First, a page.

A couple of the other characters were fleshed out slightly better, there was Jillie, who was the first to suspect something was wrong and was well aware of the dangers connected with the house. Also, Jeanie who gets hired to work on the monster make-up for the duration of the project and strong-arms her boyfriend Bong to get involved who ultimately works in the ‘Ringu’ room. But apart from these two the novel was riddled with weak characterisation and seemed like it was written on autopilot. 

If you’re after a light-weight and very undemanding read then “The House by the Cemetery” might hold your interest, otherwise look elsewhere for something for a bit more whack, scares or atmosphere.
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I've always said a pat on the back is only a few vertabrae removed from a kick in the ass, but miles ahead in results, so first I want to pat John Everson on the back.
The House by the Cemetery is a thoroughly enjoyable read, quickly paced with great writing, an interesting plot, some obscure references that were a lot of fun, a completely unforgettable climax, and good story resolution.
I tend to rate books on their merit, not on whether I personally liked every aspect or not. It seems fairer to me. In the case of The House by the Cemetery, I'm not a big fan of gore and at about the 75% mark, that's where the book takes you right up to the end. I have nothing against splatterpunk and I'm not going to rail against it like it's the end of times, I just don't like it as much as straight-up horror. Still, even with that prejudice, I was totally immersed and very impressed with the book. When the gore started, I was still impressed--just wanted it to be over.
In splatterpunk, there always seems to be a defining moment.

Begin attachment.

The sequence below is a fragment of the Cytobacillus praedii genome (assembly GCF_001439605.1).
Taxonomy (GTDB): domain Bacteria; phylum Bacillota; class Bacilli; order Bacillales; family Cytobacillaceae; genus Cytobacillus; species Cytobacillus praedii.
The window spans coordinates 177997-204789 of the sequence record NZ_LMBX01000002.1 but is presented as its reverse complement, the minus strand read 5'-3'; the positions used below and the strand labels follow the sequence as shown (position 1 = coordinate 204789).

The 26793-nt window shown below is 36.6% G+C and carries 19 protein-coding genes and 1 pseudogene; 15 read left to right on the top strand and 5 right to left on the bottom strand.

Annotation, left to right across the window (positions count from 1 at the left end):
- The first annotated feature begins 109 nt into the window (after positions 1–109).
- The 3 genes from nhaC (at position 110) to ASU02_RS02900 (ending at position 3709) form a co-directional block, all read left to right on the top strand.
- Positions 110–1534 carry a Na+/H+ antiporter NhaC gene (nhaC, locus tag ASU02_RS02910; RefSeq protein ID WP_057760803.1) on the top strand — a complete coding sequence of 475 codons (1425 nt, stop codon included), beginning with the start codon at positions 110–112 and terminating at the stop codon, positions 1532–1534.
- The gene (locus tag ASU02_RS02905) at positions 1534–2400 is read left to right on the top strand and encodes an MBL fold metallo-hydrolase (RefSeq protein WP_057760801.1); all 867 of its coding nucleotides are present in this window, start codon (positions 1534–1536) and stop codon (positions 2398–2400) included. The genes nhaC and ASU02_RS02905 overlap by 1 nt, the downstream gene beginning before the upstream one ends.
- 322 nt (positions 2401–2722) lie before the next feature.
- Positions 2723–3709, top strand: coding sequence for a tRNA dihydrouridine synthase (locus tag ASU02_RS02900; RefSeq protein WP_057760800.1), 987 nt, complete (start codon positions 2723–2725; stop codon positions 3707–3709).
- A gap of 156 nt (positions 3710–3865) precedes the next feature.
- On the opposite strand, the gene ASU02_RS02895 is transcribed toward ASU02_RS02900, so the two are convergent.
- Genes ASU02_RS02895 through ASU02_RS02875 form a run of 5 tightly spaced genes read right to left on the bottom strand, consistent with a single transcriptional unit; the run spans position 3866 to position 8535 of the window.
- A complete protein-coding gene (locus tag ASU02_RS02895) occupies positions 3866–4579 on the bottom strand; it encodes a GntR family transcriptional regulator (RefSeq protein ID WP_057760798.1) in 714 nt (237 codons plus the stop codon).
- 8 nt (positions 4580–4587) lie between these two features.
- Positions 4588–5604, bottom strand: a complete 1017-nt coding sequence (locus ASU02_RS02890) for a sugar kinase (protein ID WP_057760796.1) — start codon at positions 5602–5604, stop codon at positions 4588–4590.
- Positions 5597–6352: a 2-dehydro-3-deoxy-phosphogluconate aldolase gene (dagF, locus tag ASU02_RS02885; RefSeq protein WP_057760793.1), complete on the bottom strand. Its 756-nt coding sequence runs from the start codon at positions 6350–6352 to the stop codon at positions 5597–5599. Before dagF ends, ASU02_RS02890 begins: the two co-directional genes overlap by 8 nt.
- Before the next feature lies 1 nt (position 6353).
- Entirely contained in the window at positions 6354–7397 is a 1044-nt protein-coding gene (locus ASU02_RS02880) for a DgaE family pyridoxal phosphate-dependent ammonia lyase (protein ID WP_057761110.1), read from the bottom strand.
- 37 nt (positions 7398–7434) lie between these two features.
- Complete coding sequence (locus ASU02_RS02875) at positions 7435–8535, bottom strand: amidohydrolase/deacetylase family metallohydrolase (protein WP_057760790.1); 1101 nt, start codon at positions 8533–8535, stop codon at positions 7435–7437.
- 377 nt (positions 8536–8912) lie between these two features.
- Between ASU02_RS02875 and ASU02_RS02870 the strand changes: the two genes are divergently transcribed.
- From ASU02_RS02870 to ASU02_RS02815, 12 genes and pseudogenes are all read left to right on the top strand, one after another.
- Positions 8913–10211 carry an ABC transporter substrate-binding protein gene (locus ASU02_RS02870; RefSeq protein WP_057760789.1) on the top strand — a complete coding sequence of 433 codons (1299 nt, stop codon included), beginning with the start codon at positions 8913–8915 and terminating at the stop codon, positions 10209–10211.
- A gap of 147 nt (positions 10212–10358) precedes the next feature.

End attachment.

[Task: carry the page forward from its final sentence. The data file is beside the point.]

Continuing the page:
For instance, remember when Richard Laymon was really on? Before publishers found those eye-bleeding manuscripts and decided they'd make a buck printing them?
You'd be reading along and he'd have you--you'd be hanging on every word, deep into the plot, the characters, the story. Then he'd throw a monkey wrench into the mix and you'd go, "Now, dammit, people don't act that way."
That's what happened to me and The House by the Cemetery. Sure, I saw it coming--most folks will--but when "it" happened, the reaction of the opposing character was a "people don't act that way" moment and it rattled my cage enough to take me right out of the book. Up to that point, the prose and the characters were excellent and I was buying it all. 
But there's a point in the suspension of disbelief where you have to go (and this isn't in the book--it's an example), "She finds out her boyfriend is actually a sewer rat who can shape-shift and the sex is so good that she's okay with that? Oh, bullshit."
And except for that one little ham-handed paragraph that cloyed at me (and that's a reflection on me, not the book), this is a first-rate horror novel; everything else about it is rock solid.
If gore, blood, and guts are your thing, you'll be very pleased. If not, you'll still find it enjoyable.
So that's it.
Pat on the back, little kick in the ass, and another pat on the back.
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Intense, creepy, atmospheric and scary. Everything I love about a book. Lights off and imagination running wild. Fab story and great style of writing.
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Full review forthcoming...........................................................................................................................................................
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3.5/5 Stars.

The House by the Cemetary leads you to believe that this is yet another haunted house story. The creepy cover combined with the bump in the night blurb might make you think that this is a simple haunting. 

It's so much more. 

When Mike is asked to shore up a decrepit old house with a dark history, to make way for a Halloween haunted house attraction, he's a little trepid. He'll be working the house all summer by himself to get it ready in time for the opening. Mike needs the work though and sets himself to the task. When strange events start happening at the house, well, Mike isn't the sharpest tool in the shed. I can't say too much about the storyline without giving pertinent information away, but Mike is a big ol dummy, mkay? 

 I found it somewhat predictable in the way that watchers of horror movies always know what is happening before the characters figure it out. You want to yell into the book at Mike to open his eyes and stop being such an idiot, but of course, he can't hear you and keeps on dancing his merry way to doom.